Coca-Cola, Visa decline to comment on 'genocide' allegations
A view of Urumqi, capital of the Xinjiang Uygur Autonomous Region, China. /CFP

A view of Urumqi, capital of the Xinjiang Uygur Autonomous Region, China. /CFP

Representatives from several major American companies declined to comment on allegations of "genocide" in China's Xinjiang Uygur Autonomous Region when directly asked by U.S. Republican Senator Tom Cotton during a recent hearing, FOX Business Network (FBN) has reported.

The Congressional-Executive Commission on China hearing, held on Tuesday, focused on corporate sponsorship of the Beijing 2022 Winter Olympics. 

Paul Lalli, global vice president for human rights for the Coca-Cola Company, and representatives from Airbnb, Visa, Procter & Gamble and Intel, were asked whether they would agree with the U.S. government's determinations that China is committing genocide against the Uygur people in Xinjiang, the FBN reported.

"Most of the representatives said it was not their position to address those issues and deferred to the federal government," according to the FBN report.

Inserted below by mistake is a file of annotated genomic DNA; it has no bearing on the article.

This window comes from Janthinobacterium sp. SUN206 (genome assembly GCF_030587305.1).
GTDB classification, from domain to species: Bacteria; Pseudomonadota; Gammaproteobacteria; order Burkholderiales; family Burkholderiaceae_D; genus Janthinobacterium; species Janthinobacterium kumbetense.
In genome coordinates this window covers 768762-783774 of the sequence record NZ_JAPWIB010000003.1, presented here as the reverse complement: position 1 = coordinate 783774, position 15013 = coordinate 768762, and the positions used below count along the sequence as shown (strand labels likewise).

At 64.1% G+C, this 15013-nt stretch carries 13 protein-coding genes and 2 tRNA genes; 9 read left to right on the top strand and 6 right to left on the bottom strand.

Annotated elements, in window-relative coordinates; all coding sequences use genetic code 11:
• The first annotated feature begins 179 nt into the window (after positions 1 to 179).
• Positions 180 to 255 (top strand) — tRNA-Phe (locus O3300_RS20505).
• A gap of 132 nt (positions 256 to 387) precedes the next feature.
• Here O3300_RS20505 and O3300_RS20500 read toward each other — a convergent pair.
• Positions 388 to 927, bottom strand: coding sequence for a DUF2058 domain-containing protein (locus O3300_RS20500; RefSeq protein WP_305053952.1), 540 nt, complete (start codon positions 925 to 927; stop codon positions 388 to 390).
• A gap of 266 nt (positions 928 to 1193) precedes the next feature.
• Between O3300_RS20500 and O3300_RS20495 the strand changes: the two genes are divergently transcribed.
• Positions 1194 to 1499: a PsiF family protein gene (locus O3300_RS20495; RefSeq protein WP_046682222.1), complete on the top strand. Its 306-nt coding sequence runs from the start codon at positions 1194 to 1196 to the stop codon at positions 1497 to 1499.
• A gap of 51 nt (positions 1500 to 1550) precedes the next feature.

Asked by a reporter at a press conference on Wednesday about U.S. congressional members urging U.S. corporations to pull their sponsorship of the 2022 Winter Olympics unless the Games are moved out of Beijing, a spokesperson for China's Foreign Ministry said "certain anti-China congressmen in the U.S. have repeatedly hyped up the issues and exerted pressure on companies. Their malicious intention of hijacking business with political schemes and keeping China down with Xinjiang-related issues has been laid bare."

"We believe that any rational and conscientious business, especially American businesses that have benefited enormously from more than four decades of progress driven by reform and opening-up in China, would make the right judgement," Zhao Lijian, the spokesperson, added.

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